Goa chief minister Manohar Gopalakrishna Prabhu Parrikar died on Sunday in the midst of his fourth term in office. The 63-year-old widower, also former defence minister of India, is survived by two sons and a grandchild. His death leaves India’s smallest state with a coalition government under considerable strain.
Parrikar had quit as Union defence minister in March 2017 to return as chief minister of India’s smallest state to hold together the ruling coalition after its constituents refused to accept anyone else as its leader. That he stayed on in the job despite his deteriorating health, reflected his indispensability to the Bharatiya Janata Party.
In the past two decades, as far as Goa was concerned, Parrikar was the BJP and vice versa. But while the state saw a degree of political stability when he was at the helm, Parrikar was destined never to complete a full term as chief minister. His first term, which began in October 2000, lasted 16 months and the second, from June 2002, was for two years and eight months. He began his third in 2012, having led the BJP to its biggest ever victory, giving it a majority on its own for the first time.
Parrikar even declared that it would be his last term as chief minister and as an elected representative.
In another two years, he would however be drafted by Prime Minister Narendra Modi to become the country’s defence minister, forcing Parrikar to leave his beloved Goa.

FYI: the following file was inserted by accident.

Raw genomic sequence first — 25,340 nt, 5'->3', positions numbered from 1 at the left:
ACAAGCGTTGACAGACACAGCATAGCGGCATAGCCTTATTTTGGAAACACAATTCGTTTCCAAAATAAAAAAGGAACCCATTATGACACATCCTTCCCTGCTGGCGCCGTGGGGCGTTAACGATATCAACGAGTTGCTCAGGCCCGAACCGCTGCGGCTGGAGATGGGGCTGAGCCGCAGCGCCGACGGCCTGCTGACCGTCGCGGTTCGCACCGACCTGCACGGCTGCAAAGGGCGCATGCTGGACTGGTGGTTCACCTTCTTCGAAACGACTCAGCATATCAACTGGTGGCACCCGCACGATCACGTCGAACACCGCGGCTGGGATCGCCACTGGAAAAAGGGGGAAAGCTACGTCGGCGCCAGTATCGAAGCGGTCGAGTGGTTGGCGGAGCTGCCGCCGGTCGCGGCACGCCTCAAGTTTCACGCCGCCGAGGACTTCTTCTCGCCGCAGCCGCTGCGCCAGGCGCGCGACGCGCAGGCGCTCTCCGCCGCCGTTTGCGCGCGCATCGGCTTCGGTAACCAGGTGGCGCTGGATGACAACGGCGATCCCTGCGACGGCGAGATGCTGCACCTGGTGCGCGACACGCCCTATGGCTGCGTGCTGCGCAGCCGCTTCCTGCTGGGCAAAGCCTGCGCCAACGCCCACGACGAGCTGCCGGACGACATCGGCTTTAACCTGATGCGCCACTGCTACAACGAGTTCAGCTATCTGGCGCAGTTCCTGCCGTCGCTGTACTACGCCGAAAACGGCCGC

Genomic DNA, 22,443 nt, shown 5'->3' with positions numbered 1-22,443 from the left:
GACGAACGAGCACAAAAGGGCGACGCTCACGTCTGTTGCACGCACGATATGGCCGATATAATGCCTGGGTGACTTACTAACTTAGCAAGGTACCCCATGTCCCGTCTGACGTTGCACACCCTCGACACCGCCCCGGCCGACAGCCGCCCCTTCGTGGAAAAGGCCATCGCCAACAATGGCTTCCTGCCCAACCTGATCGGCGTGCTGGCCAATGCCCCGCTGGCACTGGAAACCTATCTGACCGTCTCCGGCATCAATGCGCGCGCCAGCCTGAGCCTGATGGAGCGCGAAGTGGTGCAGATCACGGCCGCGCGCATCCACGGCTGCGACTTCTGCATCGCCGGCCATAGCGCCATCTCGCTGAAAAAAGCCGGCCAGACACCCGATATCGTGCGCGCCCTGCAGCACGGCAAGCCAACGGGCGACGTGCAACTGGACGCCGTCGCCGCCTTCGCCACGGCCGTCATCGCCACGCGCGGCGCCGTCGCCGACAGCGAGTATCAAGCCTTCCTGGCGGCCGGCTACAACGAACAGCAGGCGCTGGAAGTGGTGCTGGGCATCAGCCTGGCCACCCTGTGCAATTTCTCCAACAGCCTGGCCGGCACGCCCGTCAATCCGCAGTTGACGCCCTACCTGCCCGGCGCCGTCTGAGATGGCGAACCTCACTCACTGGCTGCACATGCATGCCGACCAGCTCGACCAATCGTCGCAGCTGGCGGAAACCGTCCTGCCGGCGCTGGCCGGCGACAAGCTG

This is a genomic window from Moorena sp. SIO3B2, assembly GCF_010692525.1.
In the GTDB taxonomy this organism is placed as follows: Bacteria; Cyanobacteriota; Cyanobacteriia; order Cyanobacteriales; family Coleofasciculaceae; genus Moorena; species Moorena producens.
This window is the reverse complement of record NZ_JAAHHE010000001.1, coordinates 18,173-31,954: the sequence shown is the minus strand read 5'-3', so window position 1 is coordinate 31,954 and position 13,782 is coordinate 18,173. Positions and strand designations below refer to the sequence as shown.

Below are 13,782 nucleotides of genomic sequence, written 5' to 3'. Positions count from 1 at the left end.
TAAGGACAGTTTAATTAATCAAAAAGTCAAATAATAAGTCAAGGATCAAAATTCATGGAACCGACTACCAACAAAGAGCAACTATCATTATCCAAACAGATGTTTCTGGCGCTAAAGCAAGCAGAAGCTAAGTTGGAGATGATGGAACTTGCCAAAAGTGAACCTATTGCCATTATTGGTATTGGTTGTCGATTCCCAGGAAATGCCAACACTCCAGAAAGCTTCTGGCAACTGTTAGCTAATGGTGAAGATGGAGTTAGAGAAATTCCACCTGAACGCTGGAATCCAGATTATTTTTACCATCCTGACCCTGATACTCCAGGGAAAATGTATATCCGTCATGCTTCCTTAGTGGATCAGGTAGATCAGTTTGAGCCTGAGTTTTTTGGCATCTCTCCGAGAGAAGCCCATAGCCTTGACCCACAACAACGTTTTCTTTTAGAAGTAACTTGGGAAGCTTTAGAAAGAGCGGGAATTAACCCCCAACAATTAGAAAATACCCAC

Born to a Goud Saraswat Brahmin family in Mapusa, Parrikar was introduced to the Rashtriya Swayamsevak Sangh at an early age. After graduating with a degree in metallurgy from the Indian Institute of Technology-Bombay, he set up a pneumatic pump making unit in Goa.
It was in the 1980s that the BJP got serious about establishing itself in Goa, which had mostly been governed since liberation from the Portuguese in 1961 by the Maharashtrawadi Gomantak Party, which represented the interests of the majority Bahujan community. The BJP asked the RSS to lend it the services of some of its cadres. Among them were Parrikar and Laxmikant Parsekar, the latter defying his MGP-loyal family.
When the BJP decided to contest assembly elections in 1989, Parrikar was still splitting his time between business and party work. The BJP got 0.8% of the vote. Parrikar’s political acumen and organisational skills are credited with taking the party to power in about a decade.
He began his first term as chief minister in 2000 just months after losing his wife to leukaemia, making him a single parent as well. He sought to bring about a change in Goa’s governance. His reputation as an honest politician and the rigour with which he applied himself to issues, encouraged greater accountability from the administration. His short-sleeved, untucked shirt and sandals — eschewing the sartorial style of most Indian politicians — was noted, as was his no-fuss style of work.
Meanwhile, roads got built, water and power supply improved and some of his pet social welfare schemes were launched during these early years.